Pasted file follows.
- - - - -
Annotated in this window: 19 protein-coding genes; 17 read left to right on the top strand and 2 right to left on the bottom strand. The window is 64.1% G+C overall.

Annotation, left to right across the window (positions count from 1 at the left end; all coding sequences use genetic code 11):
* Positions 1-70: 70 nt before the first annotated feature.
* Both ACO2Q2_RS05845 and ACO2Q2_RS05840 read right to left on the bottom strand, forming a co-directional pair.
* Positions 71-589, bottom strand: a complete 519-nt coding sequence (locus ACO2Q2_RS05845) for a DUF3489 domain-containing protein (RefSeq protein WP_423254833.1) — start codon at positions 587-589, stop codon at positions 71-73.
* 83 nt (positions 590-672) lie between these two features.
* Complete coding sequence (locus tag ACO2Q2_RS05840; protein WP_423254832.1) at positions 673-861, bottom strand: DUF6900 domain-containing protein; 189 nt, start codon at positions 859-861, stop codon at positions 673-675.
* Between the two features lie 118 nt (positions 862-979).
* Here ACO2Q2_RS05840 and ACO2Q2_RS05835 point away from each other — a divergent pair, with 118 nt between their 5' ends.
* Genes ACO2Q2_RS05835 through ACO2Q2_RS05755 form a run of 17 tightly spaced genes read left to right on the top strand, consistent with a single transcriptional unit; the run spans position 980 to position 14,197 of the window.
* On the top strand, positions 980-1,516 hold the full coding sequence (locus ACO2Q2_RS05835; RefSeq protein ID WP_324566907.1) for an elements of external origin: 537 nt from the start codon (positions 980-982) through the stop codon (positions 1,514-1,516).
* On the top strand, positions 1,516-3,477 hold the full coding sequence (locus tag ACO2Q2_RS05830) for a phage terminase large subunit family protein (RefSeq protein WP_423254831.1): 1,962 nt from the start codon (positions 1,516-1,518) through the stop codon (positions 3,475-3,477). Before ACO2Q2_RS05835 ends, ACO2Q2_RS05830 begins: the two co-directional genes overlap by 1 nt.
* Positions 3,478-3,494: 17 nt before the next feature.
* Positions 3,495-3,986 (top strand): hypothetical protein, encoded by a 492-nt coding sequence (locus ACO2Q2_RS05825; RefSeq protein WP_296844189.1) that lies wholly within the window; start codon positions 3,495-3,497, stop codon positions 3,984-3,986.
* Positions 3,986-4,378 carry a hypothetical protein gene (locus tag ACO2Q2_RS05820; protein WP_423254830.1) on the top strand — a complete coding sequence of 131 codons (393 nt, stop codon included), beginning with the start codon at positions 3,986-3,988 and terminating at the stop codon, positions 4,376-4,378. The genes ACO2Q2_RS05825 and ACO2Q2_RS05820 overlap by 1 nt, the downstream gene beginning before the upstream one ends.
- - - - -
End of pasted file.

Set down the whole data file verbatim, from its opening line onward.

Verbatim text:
Annotated in this window: 19 protein-coding genes; 17 read left to right on the top strand and 2 right to left on the bottom strand. The window is 64.1% G+C overall.

Annotation, left to right across the window (positions count from 1 at the left end; all coding sequences use genetic code 11):
* Positions 1-70: 70 nt before the first annotated feature.
* Both ACO2Q2_RS05845 and ACO2Q2_RS05840 read right to left on the bottom strand, forming a co-directional pair.
* Positions 71-589, bottom strand: a complete 519-nt coding sequence (locus ACO2Q2_RS05845) for a DUF3489 domain-containing protein (RefSeq protein WP_423254833.1) — start codon at positions 587-589, stop codon at positions 71-73.
* 83 nt (positions 590-672) lie between these two features.
* Complete coding sequence (locus tag ACO2Q2_RS05840; protein WP_423254832.1) at positions 673-861, bottom strand: DUF6900 domain-containing protein; 189 nt, start codon at positions 859-861, stop codon at positions 673-675.
* Between the two features lie 118 nt (positions 862-979).
* Here ACO2Q2_RS05840 and ACO2Q2_RS05835 point away from each other — a divergent pair, with 118 nt between their 5' ends.
* Genes ACO2Q2_RS05835 through ACO2Q2_RS05755 form a run of 17 tightly spaced genes read left to right on the top strand, consistent with a single transcriptional unit; the run spans position 980 to position 14,197 of the window.
* On the top strand, positions 980-1,516 hold the full coding sequence (locus ACO2Q2_RS05835; RefSeq protein ID WP_324566907.1) for an elements of external origin: 537 nt from the start codon (positions 980-982) through the stop codon (positions 1,514-1,516).
* On the top strand, positions 1,516-3,477 hold the full coding sequence (locus tag ACO2Q2_RS05830) for a phage terminase large subunit family protein (RefSeq protein WP_423254831.1): 1,962 nt from the start codon (positions 1,516-1,518) through the stop codon (positions 3,475-3,477). Before ACO2Q2_RS05835 ends, ACO2Q2_RS05830 begins: the two co-directional genes overlap by 1 nt.
* Positions 3,478-3,494: 17 nt before the next feature.
* Positions 3,495-3,986 (top strand): hypothetical protein, encoded by a 492-nt coding sequence (locus ACO2Q2_RS05825; RefSeq protein WP_296844189.1) that lies wholly within the window; start codon positions 3,495-3,497, stop codon positions 3,984-3,986.
* Positions 3,986-4,378 carry a hypothetical protein gene (locus tag ACO2Q2_RS05820; protein WP_423254830.1) on the top strand — a complete coding sequence of 131 codons (393 nt, stop codon included), beginning with the start codon at positions 3,986-3,988 and terminating at the stop codon, positions 4,376-4,378. The genes ACO2Q2_RS05825 and ACO2Q2_RS05820 overlap by 1 nt, the downstream gene beginning before the upstream one ends.